Things will be different. Things will be even more different if you typed in multiple commands. Perhaps things will be different enough that the situation I mentioned four paragraphs ago, where further progress is apparently impossible, is no longer an issue. Perhaps, for instance, you typed SET WATERFALLS F. The F stands for False, and what that means is no more waterfalls. And what that means is that you can do the grappling hook thing across more of the level, without the risk of the instant death which results upon contact with waterfalls.

Perhaps, though, that won’t be enough for that screen, and so you should go back to the computer and try out new commands. Perhaps you’ll find the one which gives you a short of short-term magic carpet. Perhaps you will employ the ones which enable you to fall out of the screen and into new areas, as though you have broken the game (you have not broken the game). Perhaps you’ll feel confused and maddened, exasperated by a game which refuses to tell you anything about how its strange systems work and which requires a great deal of patience and consideration. That, of course, is why it is good.

Perhaps, in between trying to figure out that computer and how to overcome the ever-changing obstacles and further explore the ever-changing, ever-impossible world, you’ll just stay a while and gaze in quiet pleasure at the off-kilter prettiness of FJORD’s glitch-adorned minimalism and gently blippy music. I know I did.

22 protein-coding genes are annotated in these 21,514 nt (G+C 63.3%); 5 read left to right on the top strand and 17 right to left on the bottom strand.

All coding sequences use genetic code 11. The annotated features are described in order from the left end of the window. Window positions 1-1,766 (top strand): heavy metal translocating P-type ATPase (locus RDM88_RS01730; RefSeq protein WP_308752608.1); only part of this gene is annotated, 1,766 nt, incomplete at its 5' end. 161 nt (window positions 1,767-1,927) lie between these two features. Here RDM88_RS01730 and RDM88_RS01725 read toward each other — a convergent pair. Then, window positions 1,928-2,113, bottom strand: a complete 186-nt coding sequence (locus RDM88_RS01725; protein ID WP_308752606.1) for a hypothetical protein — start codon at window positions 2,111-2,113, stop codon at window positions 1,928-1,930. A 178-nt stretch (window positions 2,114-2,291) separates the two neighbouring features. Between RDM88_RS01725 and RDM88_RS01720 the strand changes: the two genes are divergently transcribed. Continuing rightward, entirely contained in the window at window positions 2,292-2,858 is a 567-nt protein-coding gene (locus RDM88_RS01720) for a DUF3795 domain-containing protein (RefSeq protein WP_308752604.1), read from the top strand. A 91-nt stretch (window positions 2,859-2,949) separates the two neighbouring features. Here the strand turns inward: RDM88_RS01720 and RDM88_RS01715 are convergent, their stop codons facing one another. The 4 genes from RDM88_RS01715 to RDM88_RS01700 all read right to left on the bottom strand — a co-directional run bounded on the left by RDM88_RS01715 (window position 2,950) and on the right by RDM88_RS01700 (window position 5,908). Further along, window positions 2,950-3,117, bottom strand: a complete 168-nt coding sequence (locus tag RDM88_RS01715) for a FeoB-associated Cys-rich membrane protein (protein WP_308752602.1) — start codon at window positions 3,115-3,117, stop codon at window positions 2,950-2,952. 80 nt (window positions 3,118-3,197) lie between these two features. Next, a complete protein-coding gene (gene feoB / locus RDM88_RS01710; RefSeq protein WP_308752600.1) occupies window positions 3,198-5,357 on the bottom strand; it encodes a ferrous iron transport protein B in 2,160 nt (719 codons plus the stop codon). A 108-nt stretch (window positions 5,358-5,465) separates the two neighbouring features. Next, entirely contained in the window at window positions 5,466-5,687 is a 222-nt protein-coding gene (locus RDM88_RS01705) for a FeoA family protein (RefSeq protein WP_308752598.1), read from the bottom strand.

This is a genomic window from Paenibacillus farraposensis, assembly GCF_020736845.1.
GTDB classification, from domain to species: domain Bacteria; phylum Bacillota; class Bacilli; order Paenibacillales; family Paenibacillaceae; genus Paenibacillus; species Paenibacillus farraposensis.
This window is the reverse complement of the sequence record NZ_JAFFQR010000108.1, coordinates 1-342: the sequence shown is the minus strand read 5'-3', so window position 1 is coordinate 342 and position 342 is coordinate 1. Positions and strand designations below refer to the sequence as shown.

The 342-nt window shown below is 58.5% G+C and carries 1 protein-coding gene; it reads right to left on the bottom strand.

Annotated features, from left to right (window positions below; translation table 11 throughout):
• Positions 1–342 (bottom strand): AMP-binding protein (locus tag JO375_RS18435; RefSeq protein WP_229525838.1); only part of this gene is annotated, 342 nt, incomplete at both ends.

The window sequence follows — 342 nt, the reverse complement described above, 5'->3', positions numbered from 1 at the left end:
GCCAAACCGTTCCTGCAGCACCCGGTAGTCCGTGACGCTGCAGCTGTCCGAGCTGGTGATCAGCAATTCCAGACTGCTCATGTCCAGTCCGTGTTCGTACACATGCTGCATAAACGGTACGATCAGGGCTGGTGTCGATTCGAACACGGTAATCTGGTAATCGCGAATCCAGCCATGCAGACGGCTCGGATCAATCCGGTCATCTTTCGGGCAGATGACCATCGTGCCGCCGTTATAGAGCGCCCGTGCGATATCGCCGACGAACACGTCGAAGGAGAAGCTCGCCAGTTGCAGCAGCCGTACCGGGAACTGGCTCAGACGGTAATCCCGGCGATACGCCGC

FJORDS, by Kyle Reimergartin, is out now, and costs $7. I appreciate it will probably feel like a speculative purchase given it needs to be played to be usefully understood, and that it has little to offer those who seek instant gratification, but I wholeheartedly recommend it to inquiring minds.


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  1. LarsBR says:

    Oh goodie, I’ve been pining for this one!

  2. strangeloup says:

    I really like the music, but feel rather unenthused about the rest of the thing.

  3. JustAPigeon says: